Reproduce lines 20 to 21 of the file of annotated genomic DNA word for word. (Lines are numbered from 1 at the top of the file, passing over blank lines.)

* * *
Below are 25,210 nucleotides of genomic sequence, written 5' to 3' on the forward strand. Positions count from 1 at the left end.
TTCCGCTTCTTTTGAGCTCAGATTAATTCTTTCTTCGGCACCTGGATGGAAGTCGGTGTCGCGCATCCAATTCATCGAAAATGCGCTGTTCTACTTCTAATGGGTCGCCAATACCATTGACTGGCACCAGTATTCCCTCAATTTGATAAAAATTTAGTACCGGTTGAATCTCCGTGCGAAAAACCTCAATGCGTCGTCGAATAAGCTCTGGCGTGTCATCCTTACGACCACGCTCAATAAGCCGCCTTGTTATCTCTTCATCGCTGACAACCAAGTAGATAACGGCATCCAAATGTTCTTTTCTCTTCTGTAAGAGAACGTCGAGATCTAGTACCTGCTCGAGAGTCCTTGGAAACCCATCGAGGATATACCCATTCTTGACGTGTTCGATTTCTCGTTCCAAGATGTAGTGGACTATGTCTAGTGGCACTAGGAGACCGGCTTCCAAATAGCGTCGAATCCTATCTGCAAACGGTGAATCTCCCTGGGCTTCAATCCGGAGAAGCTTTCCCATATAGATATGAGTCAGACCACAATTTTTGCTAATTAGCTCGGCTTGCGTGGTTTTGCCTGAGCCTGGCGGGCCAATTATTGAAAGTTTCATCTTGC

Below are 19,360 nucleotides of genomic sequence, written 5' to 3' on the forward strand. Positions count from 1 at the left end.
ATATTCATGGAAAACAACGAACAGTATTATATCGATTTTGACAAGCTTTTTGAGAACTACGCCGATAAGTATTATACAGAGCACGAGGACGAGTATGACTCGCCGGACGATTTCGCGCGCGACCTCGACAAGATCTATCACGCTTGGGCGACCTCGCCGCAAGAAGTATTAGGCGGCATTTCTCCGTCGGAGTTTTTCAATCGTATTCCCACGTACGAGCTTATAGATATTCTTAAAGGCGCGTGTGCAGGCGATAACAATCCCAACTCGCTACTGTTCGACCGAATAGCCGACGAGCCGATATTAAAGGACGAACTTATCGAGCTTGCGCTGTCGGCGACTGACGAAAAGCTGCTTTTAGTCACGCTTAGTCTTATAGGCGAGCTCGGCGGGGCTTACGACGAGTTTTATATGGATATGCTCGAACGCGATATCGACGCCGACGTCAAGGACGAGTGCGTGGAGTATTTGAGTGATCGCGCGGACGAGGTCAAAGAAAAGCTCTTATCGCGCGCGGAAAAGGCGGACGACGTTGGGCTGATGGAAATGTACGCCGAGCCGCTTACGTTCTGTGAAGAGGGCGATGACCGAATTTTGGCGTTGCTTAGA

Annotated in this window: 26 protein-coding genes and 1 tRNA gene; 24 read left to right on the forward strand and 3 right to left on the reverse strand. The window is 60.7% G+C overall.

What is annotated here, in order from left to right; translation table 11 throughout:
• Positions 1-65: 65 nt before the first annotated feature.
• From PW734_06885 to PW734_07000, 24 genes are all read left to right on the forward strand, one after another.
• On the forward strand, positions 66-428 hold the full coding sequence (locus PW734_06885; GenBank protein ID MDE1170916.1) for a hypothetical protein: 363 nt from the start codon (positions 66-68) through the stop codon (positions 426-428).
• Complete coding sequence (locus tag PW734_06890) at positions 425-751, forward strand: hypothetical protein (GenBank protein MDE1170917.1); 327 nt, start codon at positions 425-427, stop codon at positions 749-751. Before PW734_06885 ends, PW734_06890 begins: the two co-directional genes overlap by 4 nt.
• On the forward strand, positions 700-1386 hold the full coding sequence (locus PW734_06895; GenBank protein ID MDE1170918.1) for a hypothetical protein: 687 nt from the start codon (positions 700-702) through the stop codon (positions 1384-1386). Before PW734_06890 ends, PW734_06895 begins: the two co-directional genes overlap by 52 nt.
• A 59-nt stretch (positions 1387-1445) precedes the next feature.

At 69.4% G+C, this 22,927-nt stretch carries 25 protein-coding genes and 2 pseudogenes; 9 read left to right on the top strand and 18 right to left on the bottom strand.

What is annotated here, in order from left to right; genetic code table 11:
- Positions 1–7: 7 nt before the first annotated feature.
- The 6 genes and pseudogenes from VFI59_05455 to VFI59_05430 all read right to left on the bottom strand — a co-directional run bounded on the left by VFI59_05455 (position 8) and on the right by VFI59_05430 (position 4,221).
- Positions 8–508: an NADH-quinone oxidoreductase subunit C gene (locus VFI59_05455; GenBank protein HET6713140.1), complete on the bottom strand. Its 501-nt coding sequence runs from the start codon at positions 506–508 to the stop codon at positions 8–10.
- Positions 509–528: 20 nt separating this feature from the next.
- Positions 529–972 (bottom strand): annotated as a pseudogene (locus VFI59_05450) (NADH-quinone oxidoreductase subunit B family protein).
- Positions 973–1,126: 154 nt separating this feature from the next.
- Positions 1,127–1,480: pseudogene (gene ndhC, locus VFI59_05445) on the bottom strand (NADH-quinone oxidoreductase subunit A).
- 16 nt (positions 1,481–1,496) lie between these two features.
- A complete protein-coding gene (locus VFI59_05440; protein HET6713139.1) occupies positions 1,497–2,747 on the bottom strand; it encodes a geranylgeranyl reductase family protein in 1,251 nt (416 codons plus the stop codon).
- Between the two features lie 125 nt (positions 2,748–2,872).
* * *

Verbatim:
- Positions 973–1,126: 154 nt separating this feature from the next.
- Positions 1,127–1,480: pseudogene (gene ndhC, locus VFI59_05445) on the bottom strand (NADH-quinone oxidoreductase subunit A).